And now college, which was a famous and much bigger place – heralded by authors ranging from F. Scott Fitzgerald to my grandfather – and in fact seemed dreary and conformist and stuffy and silly. How could I write about this college and get in the Robert Penn Warren-mandated change. For surely, some voice was telling me, change in a correct college story should be for the better.
And how could I write about the world around me if I could not put change into the story?
The world. The awful Eisenhower, who spoke only in clichés and hated all art, cheered on by so many at my college. And two years back the strutting General Macarthur had attempted treason for working to invade and drop the big bomb on China, and when relieved of his command had come home to a hero’s welcome. . Nothing changed. The crazed, mendacious Senator McCarthy, who was ruining lives of the sort of people I admired from a distance, was riding high, and the press and almost all politicians treated him as a serious and legitimate political figure. An earnest Jewish couple, the Rosenberg’s had gone to jail for treason because of their efforts to prevent use of atomic weapons, and then, like in a bad movie about other times, they had been executed. The Rosenbergs were dead and so nothing in the world changed, unless you counted their deaths.
I didn’t really think all stories had to have happy endings. But I had fallen for this very limiting idea that without change you did not have a story - with the rider that change meant following some triumphal notion of how things are supposed to be.
When I first went to Princeton I put my boarding school time away, not as in life but into a literary wax museum version. In the college time I tried even to like spectator sports while also focusing on my own interests, stirring writing and radical politics and nightlife. I drank heavily to get around how distant what was around me was from anything that deep down I honored. As for my boarding school time, which had given me life, I dismissed it. I picked up on a college roommate’s label for the place, “Holderness in the wilderness,” which helped me bury the story.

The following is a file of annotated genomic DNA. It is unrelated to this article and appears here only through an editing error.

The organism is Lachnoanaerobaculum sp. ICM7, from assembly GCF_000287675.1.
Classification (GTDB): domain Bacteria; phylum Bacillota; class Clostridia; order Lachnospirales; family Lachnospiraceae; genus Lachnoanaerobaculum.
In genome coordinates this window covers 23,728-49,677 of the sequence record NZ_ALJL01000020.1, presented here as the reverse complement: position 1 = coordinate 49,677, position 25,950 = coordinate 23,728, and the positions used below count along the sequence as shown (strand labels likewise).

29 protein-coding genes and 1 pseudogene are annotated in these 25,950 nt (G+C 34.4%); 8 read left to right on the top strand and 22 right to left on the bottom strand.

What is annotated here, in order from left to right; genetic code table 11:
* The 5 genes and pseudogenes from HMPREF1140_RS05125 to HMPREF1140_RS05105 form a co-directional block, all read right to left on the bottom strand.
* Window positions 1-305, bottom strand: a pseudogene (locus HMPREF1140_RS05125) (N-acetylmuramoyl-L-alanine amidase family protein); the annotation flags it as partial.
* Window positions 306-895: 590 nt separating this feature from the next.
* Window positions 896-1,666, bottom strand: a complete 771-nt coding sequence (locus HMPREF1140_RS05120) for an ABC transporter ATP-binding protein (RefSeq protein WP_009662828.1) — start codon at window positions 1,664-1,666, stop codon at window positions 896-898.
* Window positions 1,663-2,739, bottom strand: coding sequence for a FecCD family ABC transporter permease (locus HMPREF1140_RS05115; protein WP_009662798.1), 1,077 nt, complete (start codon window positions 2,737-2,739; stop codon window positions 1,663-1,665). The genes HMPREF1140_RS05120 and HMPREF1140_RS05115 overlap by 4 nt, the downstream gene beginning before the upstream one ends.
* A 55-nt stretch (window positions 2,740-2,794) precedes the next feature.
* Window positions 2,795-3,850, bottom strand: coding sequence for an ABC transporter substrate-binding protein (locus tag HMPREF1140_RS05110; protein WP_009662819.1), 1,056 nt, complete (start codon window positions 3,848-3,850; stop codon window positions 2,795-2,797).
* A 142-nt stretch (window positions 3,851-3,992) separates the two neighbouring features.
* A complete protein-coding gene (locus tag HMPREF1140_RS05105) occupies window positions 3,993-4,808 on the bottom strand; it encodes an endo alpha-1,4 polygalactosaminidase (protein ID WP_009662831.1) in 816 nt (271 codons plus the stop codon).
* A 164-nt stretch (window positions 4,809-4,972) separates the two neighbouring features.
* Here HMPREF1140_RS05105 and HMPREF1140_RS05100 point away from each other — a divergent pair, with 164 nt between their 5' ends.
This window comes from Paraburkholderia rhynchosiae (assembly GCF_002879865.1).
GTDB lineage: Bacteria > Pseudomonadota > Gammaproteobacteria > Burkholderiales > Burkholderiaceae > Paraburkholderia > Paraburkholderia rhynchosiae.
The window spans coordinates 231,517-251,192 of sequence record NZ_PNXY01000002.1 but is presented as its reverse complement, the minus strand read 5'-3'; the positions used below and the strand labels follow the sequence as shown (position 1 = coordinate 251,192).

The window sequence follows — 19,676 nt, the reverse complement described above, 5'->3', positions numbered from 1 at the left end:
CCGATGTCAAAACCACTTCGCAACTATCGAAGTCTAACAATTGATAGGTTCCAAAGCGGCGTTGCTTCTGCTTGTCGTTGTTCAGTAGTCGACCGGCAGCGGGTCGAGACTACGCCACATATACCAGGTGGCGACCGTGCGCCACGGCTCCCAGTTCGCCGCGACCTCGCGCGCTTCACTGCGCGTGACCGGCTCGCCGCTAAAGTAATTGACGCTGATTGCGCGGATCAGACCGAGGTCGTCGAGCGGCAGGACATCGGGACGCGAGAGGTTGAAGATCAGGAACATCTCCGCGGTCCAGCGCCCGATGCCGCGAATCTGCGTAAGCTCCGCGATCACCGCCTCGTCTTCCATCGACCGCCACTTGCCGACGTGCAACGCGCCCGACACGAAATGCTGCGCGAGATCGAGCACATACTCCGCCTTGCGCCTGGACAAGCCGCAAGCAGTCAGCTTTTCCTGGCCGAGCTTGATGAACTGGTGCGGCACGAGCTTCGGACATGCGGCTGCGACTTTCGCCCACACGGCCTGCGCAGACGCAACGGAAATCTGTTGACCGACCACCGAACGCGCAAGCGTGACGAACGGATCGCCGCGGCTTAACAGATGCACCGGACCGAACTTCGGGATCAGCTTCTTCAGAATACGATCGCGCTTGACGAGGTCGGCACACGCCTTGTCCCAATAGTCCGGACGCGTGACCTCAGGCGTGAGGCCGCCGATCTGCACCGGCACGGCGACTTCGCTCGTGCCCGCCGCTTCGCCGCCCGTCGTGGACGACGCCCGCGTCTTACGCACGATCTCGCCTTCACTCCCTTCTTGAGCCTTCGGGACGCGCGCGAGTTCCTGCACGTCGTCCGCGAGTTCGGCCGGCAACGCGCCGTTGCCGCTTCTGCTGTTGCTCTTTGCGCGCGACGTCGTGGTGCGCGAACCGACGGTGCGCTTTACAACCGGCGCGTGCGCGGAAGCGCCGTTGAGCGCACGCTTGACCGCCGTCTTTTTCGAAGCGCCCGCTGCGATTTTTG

Many years later when the Authentic Writing program was in full swing the school mandates for correct stories had been refined even further. Now kids where being taught something called rhetorical modes, which seemed like something from the 19th century, and there were classes where you were told that every story had to have two elements that in fact are but rarely found in life – an epiphany and a resolution.
By the time I heard these new dictates I was quite willing to admit that college was as bad as it seemed. And that it had seemed bad in large part because I had had something else to compare it to - which was the period in boarding school when I came into my own, and chords in literature resonated with who I was and what I wanted. I had had such a big experience in boarding school that I was not ready to accept social nastiness and pretentious academic attempts to control art as my yardstick for measuring what I came to know. I was not ready to become a good, gray Princeton man. But I was not ready either to completely give up the fictional disparagement of what loved or the fictional glorification of what I hated. And so I drank.
The boarding school story had indeed contained more change than any writing teacher could order up – but I had not seen it as the correct story for is did not fit the classic boarding school story. And eventually I realized I had walked away from my early girlfriend for the same reasons I had tried to falsify the school and college times – mainly because she was too real for fiction.
And so more time would go by before I was able to write from the inside, from my own true version of reality, not someone else’s.